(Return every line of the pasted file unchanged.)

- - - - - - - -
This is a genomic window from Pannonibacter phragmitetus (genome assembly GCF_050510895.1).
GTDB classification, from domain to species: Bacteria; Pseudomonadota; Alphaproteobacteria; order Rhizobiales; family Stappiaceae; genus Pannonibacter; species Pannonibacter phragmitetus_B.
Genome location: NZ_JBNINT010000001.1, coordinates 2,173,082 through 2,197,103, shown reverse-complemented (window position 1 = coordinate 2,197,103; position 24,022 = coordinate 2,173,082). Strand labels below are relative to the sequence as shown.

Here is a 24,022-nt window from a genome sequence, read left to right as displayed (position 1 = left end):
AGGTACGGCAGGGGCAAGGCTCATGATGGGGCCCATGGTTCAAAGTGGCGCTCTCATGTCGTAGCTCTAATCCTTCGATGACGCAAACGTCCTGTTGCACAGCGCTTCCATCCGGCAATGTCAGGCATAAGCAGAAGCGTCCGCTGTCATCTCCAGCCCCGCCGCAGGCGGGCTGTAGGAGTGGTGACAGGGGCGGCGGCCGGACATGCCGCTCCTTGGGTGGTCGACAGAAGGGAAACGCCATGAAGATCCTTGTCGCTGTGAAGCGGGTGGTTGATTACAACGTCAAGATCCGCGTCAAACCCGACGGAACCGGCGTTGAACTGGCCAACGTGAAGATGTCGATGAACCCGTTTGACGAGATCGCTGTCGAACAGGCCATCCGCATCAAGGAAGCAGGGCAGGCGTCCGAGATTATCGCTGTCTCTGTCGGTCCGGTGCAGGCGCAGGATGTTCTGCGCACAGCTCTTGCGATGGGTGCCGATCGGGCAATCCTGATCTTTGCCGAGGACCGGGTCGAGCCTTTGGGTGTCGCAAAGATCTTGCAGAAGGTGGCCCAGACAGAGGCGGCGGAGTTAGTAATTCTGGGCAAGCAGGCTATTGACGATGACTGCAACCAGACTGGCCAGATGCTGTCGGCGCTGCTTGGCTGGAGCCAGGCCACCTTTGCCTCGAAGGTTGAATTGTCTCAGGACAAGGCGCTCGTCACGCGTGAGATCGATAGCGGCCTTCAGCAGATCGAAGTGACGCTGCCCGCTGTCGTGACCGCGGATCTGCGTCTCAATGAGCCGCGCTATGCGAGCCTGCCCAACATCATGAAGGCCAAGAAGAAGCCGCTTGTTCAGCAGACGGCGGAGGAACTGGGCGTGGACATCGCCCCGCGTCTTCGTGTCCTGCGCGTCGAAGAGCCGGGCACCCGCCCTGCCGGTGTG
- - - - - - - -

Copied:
This is a genomic window from Pannonibacter phragmitetus (genome assembly GCF_050510895.1).
GTDB classification, from domain to species: Bacteria; Pseudomonadota; Alphaproteobacteria; order Rhizobiales; family Stappiaceae; genus Pannonibacter; species Pannonibacter phragmitetus_B.
Genome location: NZ_JBNINT010000001.1, coordinates 2,173,082 through 2,197,103, shown reverse-complemented (window position 1 = coordinate 2,197,103; position 24,022 = coordinate 2,173,082). Strand labels below are relative to the sequence as shown.

Here is a 24,022-nt window from a genome sequence, read left to right as displayed (position 1 = left end):
AGGTACGGCAGGGGCAAGGCTCATGATGGGGCCCATGGTTCAAAGTGGCGCTCTCATGTCGTAGCTCTAATCCTTCGATGACGCAAACGTCCTGTTGCACAGCGCTTCCATCCGGCAATGTCAGGCATAAGCAGAAGCGTCCGCTGTCATCTCCAGCCCCGCCGCAGGCGGGCTGTAGGAGTGGTGACAGGGGCGGCGGCCGGACATGCCGCTCCTTGGGTGGTCGACAGAAGGGAAACGCCATGAAGATCCTTGTCGCTGTGAAGCGGGTGGTTGATTACAACGTCAAGATCCGCGTCAAACCCGACGGAACCGGCGTTGAACTGGCCAACGTGAAGATGTCGATGAACCCGTTTGACGAGATCGCTGTCGAACAGGCCATCCGCATCAAGGAAGCAGGGCAGGCGTCCGAGATTATCGCTGTCTCTGTCGGTCCGGTGCAGGCGCAGGATGTTCTGCGCACAGCTCTTGCGATGGGTGCCGATCGGGCAATCCTGATCTTTGCCGAGGACCGGGTCGAGCCTTTGGGTGTCGCAAAGATCTTGCAGAAGGTGGCCCAGACAGAGGCGGCGGAGTTAGTAATTCTGGGCAAGCAGGCTATTGACGATGACTGCAACCAGACTGGCCAGATGCTGTCGGCGCTGCTTGGCTGGAGCCAGGCCACCTTTGCCTCGAAGGTTGAATTGTCTCAGGACAAGGCGCTCGTCACGCGTGAGATCGATAGCGGCCTTCAGCAGATCGAAGTGACGCTGCCCGCTGTCGTGACCGCGGATCTGCGTCTCAATGAGCCGCGCTATGCGAGCCTGCCCAACATCATGAAGGCCAAGAAGAAGCCGCTTGTTCAGCAGACGGCGGAGGAACTGGGCGTGGACATCGCCCCGCGTCTTCGTGTCCTGCGCGTCGAAGAGCCGGGCACCCGCCCTGCCGGTGTG